The meeting is taking an awkward turn. Your hands turn cold and sweaty. You are in the room with three of your developers, the designer and your boss. The slide that is shown on the large screen is screaming at you with acronyms you don’t know. The lead developer has taken over the conversation and rambles on about things you don’t understand using terms you have heard of but don’t know the meaning of, like HTTP request, GraphQL, and Reactive whatsoever… You are supposed to explain to your boss why this project takes so much longer than it should. But you just can’t. Awkward…
If something only remotely like this has ever happened to you, you are in good company. As good as anybody who is getting in touch with an aspect of today’s tech world, may it be software development, app development, IT or data science, has been at this point where they were confronted with terms, acronyms and technical concepts they didn’t understand.
These are common problems of software / tech projects. Managers don’t understand their developers, the feasibility is not clear, estimates keep changing and the project time and resource planning goes out the window.
This is not your fault!
The software world comes with a number of complications that pose problems to everyone. One of the problems is that developers seem to speak a different language. Each software seems to come with its own set of acronyms and terms. You can’t possibly be expected to know what they all mean.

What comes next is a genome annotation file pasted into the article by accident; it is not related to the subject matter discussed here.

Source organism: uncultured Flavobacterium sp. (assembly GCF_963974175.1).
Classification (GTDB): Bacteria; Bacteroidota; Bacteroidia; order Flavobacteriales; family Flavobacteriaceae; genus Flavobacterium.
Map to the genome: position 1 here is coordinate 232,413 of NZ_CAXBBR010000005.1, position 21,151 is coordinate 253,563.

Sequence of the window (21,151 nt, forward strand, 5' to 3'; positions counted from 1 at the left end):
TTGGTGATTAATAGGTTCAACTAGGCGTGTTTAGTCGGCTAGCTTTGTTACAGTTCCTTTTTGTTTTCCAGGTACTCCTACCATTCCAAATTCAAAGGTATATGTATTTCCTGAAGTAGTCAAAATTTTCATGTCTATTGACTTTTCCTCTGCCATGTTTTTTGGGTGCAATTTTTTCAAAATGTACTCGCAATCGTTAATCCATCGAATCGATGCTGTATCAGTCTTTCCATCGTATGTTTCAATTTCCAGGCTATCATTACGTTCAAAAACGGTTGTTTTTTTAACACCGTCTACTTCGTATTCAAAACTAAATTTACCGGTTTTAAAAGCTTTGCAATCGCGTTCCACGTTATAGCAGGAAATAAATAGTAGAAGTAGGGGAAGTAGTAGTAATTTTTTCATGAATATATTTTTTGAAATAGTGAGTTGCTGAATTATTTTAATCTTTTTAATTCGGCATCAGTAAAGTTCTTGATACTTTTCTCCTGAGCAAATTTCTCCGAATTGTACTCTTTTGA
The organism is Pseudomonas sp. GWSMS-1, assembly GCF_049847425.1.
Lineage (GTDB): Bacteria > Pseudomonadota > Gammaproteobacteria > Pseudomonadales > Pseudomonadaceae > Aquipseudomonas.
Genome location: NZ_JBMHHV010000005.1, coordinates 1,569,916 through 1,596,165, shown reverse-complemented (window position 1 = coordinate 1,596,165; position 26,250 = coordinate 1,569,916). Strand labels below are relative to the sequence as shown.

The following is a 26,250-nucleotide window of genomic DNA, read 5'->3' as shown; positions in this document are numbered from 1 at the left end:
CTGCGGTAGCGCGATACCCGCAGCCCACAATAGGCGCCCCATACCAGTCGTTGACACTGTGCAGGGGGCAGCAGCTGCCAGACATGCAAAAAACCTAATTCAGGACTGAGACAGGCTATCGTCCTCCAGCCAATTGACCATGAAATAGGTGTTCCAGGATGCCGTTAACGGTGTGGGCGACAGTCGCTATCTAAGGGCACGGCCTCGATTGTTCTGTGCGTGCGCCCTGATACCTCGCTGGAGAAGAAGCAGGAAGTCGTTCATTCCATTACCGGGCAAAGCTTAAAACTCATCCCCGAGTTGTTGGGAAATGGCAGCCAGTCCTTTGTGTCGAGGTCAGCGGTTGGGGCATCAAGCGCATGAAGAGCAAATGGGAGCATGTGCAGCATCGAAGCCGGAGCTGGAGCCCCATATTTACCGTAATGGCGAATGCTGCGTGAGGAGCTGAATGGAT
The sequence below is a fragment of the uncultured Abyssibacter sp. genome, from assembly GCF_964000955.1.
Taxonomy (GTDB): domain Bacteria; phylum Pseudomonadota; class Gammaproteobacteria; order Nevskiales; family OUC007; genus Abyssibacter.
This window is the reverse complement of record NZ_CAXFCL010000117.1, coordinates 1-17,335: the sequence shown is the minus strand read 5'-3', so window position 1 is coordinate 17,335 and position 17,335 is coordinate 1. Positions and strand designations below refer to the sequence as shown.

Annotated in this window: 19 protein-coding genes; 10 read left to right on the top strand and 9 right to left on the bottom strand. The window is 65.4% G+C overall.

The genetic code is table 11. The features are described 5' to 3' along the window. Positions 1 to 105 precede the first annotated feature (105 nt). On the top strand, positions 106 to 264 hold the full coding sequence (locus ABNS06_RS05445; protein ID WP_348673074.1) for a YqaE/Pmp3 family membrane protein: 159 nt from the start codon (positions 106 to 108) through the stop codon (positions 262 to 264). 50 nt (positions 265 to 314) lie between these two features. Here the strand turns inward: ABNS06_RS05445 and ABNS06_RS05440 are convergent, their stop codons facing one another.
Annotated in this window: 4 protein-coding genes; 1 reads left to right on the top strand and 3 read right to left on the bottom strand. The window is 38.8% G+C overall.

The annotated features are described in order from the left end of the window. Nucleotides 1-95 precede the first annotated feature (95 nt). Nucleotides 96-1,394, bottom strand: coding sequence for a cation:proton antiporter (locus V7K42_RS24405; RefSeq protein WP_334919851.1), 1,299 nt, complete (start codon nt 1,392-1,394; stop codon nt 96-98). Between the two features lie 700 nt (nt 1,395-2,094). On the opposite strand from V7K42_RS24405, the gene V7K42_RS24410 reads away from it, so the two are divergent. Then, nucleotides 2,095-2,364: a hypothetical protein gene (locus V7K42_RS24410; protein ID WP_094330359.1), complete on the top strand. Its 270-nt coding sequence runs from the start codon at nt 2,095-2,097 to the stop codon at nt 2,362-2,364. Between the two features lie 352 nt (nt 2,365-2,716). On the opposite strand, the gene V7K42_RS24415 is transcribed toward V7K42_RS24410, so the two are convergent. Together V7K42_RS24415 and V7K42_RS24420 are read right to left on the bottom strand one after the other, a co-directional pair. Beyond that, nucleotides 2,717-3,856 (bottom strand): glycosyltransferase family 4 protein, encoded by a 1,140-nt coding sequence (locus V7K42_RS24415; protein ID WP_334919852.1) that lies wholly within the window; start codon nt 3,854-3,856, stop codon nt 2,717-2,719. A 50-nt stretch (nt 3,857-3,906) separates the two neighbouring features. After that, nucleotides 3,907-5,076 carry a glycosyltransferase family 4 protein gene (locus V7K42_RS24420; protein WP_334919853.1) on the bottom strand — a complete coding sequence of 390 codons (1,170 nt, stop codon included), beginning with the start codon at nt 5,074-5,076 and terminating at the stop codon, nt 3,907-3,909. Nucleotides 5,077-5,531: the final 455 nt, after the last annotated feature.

In fact, not knowing the meaning of a term is something that even happens to experienced developers. They constantly need to look into new software systems where they don’t understand half of it. No one can know it all.
So what do you do? You take a course in programming.
While you dream of engaging in meaningful conversation with your developers, there’s also a fear creeping out of a dark corner. Isn’t programming hard? Remember this Udemy Java programming course you once did? Didn’t you feel stupid trying this exercise that didn’t work even in the first lesson? Didn’t you leave this course feeling you knew as little about software programming as you did before the course?
Here’s the thing: Knowing a programming language and understanding technical concepts are two completely different things. Learning a programming language is good if you want to become a software developer yourself. But if that’s not really your goal, then you should focus on learning about the underlying concepts.
What they don’t tell you in most beginners coding courses is: it’s not about the programming language. It’s about logic systems. If you want to understand what your developers are talking about, you need to understand the systems they are working in. You need to be able to think like a programmer.